Crossing Mediums: A Dip into Wax

The 2010 Encaustic Conference (June 11-13) offered lots of reasons for artists working in fabric, thread, and paper to explore the medium of wax. A stimulating cluster of exhibitions, knowledgeable sessions on materials and processes, a brilliant keynote address, and an insightful panel on art and business sent participants home with heads full of information and inspiration.

This was the fourth in a series of conferences organized by founder/director Joanne Mattera—studio artist, author of The Art of Encaustic Painting: Contemporary Expression in the Ancient Medium of Pigmented Wax (Watson-Guptill, 2001), a former editor of Fiberarts, and a prime mover in the current wave of interest in encaustic.* This year, 244 participants, close to maximum capacity, traveled from across the US and Canada to Montserrat College of Art in Beverly, Massachusetts.

Keynoter Roberta Bernstein, Professor of Art History at the University of Albany (SUNY) worked as Jasper Johns’s studio assistant early in his career. She discussed Johns’s philosophical and practical approaches to art—e.g., his desire to represent things so commonplace they aren’t seen and his attraction to encaustic as a quick-drying paint that retained each brushstroke. Throughout his career, Bernstein said, Johns’s work was marked by tension between what was hidden and what was revealed. (Textile trivia: his first flag was painted on a bed sheet.)

In a session on “Encaustic and Paper,” SDA member Daniella Woolf, author of Encaustic with a Textile Sensibility, demonstrated many surface design techniques including collage, transfer printing, and gilding that can be applied to wax surfaces. In a separate Powerpoint session she introduced the artists featured in her book.

“Wax and the Artist Book” by Catherine Nash focused on a genre that embraces many disciplines, fiber among them. Nash discussed the book as a container in which the connection between image, content, structure, and narrative flow is critical. She showed examples illustrating many of encaustic’s special capabilities such as embedding images, layering colors, and creating texture.

“Encaustic Painting and an Inquiry into Soy Wax” by Barbara Walton covered a series of collaborative experiments she had conducted with a chemist; they were seeking a formula for soy wax that would be successful as a medium for paint. Their research has not yet produced satisfactory results, but will continue. Meanwhile, many batik artists are using soy wax as a “green” disposable resist.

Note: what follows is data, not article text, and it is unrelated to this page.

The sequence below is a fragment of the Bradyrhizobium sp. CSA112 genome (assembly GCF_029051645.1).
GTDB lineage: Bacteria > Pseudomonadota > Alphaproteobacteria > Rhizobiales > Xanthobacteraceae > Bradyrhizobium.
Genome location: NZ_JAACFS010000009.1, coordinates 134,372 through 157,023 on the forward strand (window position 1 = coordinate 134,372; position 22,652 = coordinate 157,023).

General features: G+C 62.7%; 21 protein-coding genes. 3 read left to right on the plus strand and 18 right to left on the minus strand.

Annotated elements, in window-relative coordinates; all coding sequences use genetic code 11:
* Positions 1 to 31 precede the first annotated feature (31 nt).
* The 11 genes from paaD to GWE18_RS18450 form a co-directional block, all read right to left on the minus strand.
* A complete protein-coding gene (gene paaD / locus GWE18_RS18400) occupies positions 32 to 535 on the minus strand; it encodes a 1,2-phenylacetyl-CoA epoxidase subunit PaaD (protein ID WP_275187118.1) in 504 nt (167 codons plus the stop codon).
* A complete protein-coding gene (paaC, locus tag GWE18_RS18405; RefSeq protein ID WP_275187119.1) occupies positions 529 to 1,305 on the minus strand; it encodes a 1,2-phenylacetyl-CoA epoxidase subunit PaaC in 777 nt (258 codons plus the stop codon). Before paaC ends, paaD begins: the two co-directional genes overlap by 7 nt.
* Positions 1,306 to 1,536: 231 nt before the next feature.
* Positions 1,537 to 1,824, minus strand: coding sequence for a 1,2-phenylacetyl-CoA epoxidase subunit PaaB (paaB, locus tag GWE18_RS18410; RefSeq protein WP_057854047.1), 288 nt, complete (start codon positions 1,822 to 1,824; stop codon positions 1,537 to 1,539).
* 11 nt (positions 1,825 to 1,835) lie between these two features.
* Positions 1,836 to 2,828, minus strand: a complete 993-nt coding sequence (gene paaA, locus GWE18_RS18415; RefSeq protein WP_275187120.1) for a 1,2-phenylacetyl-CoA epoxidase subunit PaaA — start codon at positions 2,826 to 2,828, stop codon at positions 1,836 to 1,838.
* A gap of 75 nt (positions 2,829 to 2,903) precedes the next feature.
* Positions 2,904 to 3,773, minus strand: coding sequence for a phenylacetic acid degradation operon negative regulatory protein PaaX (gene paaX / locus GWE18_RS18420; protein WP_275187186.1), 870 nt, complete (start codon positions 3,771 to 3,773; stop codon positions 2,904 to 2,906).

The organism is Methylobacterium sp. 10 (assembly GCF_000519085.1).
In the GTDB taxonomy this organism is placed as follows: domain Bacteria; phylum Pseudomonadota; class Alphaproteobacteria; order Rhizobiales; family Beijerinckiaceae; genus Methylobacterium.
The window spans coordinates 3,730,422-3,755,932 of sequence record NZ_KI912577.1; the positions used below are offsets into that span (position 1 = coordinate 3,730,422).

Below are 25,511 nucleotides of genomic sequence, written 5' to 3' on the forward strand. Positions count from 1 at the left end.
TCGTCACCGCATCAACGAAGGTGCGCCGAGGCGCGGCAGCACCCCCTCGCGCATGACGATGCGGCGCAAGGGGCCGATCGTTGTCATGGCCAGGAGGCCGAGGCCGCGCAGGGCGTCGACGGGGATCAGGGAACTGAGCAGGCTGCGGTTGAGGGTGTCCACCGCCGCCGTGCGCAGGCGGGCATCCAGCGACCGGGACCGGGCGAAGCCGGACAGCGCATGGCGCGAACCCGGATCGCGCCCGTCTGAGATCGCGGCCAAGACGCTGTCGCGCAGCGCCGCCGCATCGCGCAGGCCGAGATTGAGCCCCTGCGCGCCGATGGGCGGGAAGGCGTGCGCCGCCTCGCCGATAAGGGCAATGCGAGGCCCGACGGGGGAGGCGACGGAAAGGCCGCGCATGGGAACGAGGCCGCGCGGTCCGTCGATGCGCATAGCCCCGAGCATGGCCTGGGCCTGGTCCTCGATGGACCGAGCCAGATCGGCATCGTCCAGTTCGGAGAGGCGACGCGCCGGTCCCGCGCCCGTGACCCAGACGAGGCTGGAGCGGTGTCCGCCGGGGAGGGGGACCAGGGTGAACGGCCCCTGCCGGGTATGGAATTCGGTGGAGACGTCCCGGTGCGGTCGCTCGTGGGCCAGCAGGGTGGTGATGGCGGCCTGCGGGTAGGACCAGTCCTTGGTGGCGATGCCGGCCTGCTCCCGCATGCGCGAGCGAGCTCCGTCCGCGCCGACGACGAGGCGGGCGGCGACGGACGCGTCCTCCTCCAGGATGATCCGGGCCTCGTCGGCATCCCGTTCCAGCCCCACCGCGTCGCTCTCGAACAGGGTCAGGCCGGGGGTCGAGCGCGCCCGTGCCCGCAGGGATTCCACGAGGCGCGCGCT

A high point for me was a talk on “Batik and Encaustic” by Cat Crotchett, who teaches in the Frostic School of Art at Western Michigan University. When two artists from Indonesia, Nia Fliam and her husband Agus Ismoyo, both well known in the international batik community—visited the school and saw Crotchett’s work in encaustic, they invited her to Yogyakarta, a Javanese batik center, to exhibit her artwork and teach.

Eventually, funding was arranged to cover two workshops. One was for professional batik artists for whom wax was part of everyday life; they were skilled in applying the wax that is removed from the cloth at the end of the process. The second workshop was for art school graduates for whom wax was a new material. Crotchett described her experience of teaching artists in an unfamiliar culture—for example, Indonesians are used to sharing tools in communal studios. And from the batik artists she learned to use the canting tool. The paintings produced by both groups were boldly inventive with colorful shapes and lively patterns. While there, Crotchett discovered the metal caps (pronounced “chops”) used to print lace-like patterns for batik. Now her own work incorporates designs imprinted with the caps she took home.

A dynamic panel on making a career in encaustic was applicable to any art discipline. The five diverse speakers offered generous insights into the partnership of art and business. Among them were an entrepreneur who sells work at fairs and likes interacting with customers, an artist involved in a cooperative gallery that allows her to show work as it grows and changes, an artist who directs an academic gallery, an artist who likes to travel and goes around the world teaching workshops. I strongly recommend a visit to where the panel proceedings are recorded.

On the same blog are online catalogs for two conference exhibitions: Best Foot Forward, where each participant could show a piece that fit within a 12-inch square, offered a broad array of approaches, and Wax Libris II featuring diverse artist books.

The blog will announce the time and place of the next conference when information is available.

*An article on wax and fiber by Joanne Mattera will appear in the Winter 2011 issue of the Surface Design Journal.

Patricia Malarcher is Editor of the Surface Design Journal and a studio artist who has exhibited internationally.

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